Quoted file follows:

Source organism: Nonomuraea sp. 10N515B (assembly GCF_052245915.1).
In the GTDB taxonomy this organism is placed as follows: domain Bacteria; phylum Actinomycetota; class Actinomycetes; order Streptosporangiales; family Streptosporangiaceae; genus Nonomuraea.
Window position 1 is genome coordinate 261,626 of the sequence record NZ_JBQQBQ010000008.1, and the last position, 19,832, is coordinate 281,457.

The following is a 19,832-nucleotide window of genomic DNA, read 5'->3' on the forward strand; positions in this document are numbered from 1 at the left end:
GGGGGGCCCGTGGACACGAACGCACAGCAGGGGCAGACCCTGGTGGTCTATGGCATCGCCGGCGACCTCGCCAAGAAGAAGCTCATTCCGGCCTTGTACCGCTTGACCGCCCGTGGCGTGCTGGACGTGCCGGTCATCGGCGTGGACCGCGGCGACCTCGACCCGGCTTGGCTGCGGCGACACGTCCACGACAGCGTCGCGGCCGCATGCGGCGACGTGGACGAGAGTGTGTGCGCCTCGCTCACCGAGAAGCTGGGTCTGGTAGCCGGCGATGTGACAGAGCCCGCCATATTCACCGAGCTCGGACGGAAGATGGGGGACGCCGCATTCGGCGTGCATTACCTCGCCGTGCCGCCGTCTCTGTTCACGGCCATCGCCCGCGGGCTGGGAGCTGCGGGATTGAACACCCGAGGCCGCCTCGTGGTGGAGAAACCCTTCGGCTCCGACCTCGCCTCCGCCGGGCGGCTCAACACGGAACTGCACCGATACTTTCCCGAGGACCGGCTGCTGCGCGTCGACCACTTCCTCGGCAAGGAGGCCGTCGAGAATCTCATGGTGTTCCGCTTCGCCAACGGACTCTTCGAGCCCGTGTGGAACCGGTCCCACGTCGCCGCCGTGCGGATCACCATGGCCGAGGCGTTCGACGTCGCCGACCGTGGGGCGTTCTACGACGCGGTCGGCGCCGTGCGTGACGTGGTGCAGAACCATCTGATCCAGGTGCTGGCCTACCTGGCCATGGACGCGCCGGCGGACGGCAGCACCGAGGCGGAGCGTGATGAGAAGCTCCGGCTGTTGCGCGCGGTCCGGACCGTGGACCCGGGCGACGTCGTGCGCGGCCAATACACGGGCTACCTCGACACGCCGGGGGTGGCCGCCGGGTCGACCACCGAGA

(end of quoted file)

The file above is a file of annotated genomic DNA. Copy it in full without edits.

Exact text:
Source organism: Nonomuraea sp. 10N515B (assembly GCF_052245915.1).
In the GTDB taxonomy this organism is placed as follows: domain Bacteria; phylum Actinomycetota; class Actinomycetes; order Streptosporangiales; family Streptosporangiaceae; genus Nonomuraea.
Window position 1 is genome coordinate 261,626 of the sequence record NZ_JBQQBQ010000008.1, and the last position, 19,832, is coordinate 281,457.

The following is a 19,832-nucleotide window of genomic DNA, read 5'->3' on the forward strand; positions in this document are numbered from 1 at the left end:
GGGGGGCCCGTGGACACGAACGCACAGCAGGGGCAGACCCTGGTGGTCTATGGCATCGCCGGCGACCTCGCCAAGAAGAAGCTCATTCCGGCCTTGTACCGCTTGACCGCCCGTGGCGTGCTGGACGTGCCGGTCATCGGCGTGGACCGCGGCGACCTCGACCCGGCTTGGCTGCGGCGACACGTCCACGACAGCGTCGCGGCCGCATGCGGCGACGTGGACGAGAGTGTGTGCGCCTCGCTCACCGAGAAGCTGGGTCTGGTAGCCGGCGATGTGACAGAGCCCGCCATATTCACCGAGCTCGGACGGAAGATGGGGGACGCCGCATTCGGCGTGCATTACCTCGCCGTGCCGCCGTCTCTGTTCACGGCCATCGCCCGCGGGCTGGGAGCTGCGGGATTGAACACCCGAGGCCGCCTCGTGGTGGAGAAACCCTTCGGCTCCGACCTCGCCTCCGCCGGGCGGCTCAACACGGAACTGCACCGATACTTTCCCGAGGACCGGCTGCTGCGCGTCGACCACTTCCTCGGCAAGGAGGCCGTCGAGAATCTCATGGTGTTCCGCTTCGCCAACGGACTCTTCGAGCCCGTGTGGAACCGGTCCCACGTCGCCGCCGTGCGGATCACCATGGCCGAGGCGTTCGACGTCGCCGACCGTGGGGCGTTCTACGACGCGGTCGGCGCCGTGCGTGACGTGGTGCAGAACCATCTGATCCAGGTGCTGGCCTACCTGGCCATGGACGCGCCGGCGGACGGCAGCACCGAGGCGGAGCGTGATGAGAAGCTCCGGCTGTTGCGCGCGGTCCGGACCGTGGACCCGGGCGACGTCGTGCGCGGCCAATACACGGGCTACCTCGACACGCCGGGGGTGGCCGCCGGGTCGACCACCGAGA